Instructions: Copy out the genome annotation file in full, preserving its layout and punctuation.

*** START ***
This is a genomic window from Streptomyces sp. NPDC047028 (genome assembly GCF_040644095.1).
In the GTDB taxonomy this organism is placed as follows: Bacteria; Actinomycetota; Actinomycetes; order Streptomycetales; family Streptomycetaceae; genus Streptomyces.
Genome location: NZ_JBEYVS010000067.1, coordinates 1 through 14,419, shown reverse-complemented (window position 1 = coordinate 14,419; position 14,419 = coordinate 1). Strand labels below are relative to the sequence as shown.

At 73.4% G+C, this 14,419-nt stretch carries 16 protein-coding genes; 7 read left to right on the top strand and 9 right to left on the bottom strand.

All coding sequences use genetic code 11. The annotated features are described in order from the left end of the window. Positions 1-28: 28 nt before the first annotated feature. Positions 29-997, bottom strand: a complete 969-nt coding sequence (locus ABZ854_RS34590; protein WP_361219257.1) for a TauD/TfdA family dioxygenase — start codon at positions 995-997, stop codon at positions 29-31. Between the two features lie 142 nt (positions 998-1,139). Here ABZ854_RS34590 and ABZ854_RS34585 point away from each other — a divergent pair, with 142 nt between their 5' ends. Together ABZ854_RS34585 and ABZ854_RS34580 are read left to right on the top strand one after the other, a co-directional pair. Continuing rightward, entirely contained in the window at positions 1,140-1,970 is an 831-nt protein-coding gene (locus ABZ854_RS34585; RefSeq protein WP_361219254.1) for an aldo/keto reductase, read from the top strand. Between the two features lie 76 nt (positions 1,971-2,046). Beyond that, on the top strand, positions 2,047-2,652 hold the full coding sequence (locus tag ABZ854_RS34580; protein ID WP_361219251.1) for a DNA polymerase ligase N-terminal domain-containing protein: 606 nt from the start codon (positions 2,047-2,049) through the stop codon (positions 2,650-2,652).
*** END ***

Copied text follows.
This is a genomic window from Streptomyces sp. NPDC047028 (genome assembly GCF_040644095.1).
In the GTDB taxonomy this organism is placed as follows: Bacteria; Actinomycetota; Actinomycetes; order Streptomycetales; family Streptomycetaceae; genus Streptomyces.
Genome location: NZ_JBEYVS010000067.1, coordinates 1 through 14,419, shown reverse-complemented (window position 1 = coordinate 14,419; position 14,419 = coordinate 1). Strand labels below are relative to the sequence as shown.

At 73.4% G+C, this 14,419-nt stretch carries 16 protein-coding genes; 7 read left to right on the top strand and 9 right to left on the bottom strand.

All coding sequences use genetic code 11. The annotated features are described in order from the left end of the window. Positions 1-28: 28 nt before the first annotated feature. Positions 29-997, bottom strand: a complete 969-nt coding sequence (locus ABZ854_RS34590; protein WP_361219257.1) for a TauD/TfdA family dioxygenase — start codon at positions 995-997, stop codon at positions 29-31. Between the two features lie 142 nt (positions 998-1,139). Here ABZ854_RS34590 and ABZ854_RS34585 point away from each other — a divergent pair, with 142 nt between their 5' ends. Together ABZ854_RS34585 and ABZ854_RS34580 are read left to right on the top strand one after the other, a co-directional pair. Continuing rightward, entirely contained in the window at positions 1,140-1,970 is an 831-nt protein-coding gene (locus ABZ854_RS34585; RefSeq protein WP_361219254.1) for an aldo/keto reductase, read from the top strand. Between the two features lie 76 nt (positions 1,971-2,046). Beyond that, on the top strand, positions 2,047-2,652 hold the full coding sequence (locus tag ABZ854_RS34580; protein ID WP_361219251.1) for a DNA polymerase ligase N-terminal domain-containing protein: 606 nt from the start codon (positions 2,047-2,049) through the stop codon (positions 2,650-2,652).